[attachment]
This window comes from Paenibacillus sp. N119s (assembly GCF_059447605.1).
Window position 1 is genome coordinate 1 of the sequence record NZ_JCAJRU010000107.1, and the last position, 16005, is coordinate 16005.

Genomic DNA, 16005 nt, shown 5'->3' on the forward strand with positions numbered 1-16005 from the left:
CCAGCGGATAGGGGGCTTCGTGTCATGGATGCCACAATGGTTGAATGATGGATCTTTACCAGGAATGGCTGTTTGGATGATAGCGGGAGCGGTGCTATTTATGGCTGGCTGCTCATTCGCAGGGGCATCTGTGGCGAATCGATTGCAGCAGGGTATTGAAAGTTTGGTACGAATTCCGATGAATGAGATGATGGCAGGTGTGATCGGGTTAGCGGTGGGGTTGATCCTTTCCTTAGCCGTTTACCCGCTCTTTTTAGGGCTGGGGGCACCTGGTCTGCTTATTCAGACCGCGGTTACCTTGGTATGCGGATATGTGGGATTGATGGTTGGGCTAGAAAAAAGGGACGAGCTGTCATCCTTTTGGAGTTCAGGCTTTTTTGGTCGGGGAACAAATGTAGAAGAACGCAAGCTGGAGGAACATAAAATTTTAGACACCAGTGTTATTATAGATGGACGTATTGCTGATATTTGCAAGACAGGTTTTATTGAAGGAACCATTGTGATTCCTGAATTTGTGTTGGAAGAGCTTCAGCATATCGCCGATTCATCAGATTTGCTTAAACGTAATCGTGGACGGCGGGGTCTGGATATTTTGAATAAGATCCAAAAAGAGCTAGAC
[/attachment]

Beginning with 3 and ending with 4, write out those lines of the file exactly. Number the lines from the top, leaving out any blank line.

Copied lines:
Genomic DNA, 16005 nt, shown 5'->3' on the forward strand with positions numbered 1-16005 from the left:
CCAGCGGATAGGGGGCTTCGTGTCATGGATGCCACAATGGTTGAATGATGGATCTTTACCAGGAATGGCTGTTTGGATGATAGCGGGAGCGGTGCTATTTATGGCTGGCTGCTCATTCGCAGGGGCATCTGTGGCGAATCGATTGCAGCAGGGTATTGAAAGTTTGGTACGAATTCCGATGAATGAGATGATGGCAGGTGTGATCGGGTTAGCGGTGGGGTTGATCCTTTCCTTAGCCGTTTACCCGCTCTTTTTAGGGCTGGGGGCACCTGGTCTGCTTATTCAGACCGCGGTTACCTTGGTATGCGGATATGTGGGATTGATGGTTGGGCTAGAAAAAAGGGACGAGCTGTCATCCTTTTGGAGTTCAGGCTTTTTTGGTCGGGGAACAAATGTAGAAGAACGCAAGCTGGAGGAACATAAAATTTTAGACACCAGTGTTATTATAGATGGACGTATTGCTGATATTTGCAAGACAGGTTTTATTGAAGGAACCATTGTGATTCCTGAATTTGTGTTGGAAGAGCTTCAGCATATCGCCGATTCATCAGATTTGCTTAAACGTAATCGTGGACGGCGGGGTCTGGATATTTTGAATAAGATCCAAAAAGAGCTAGAC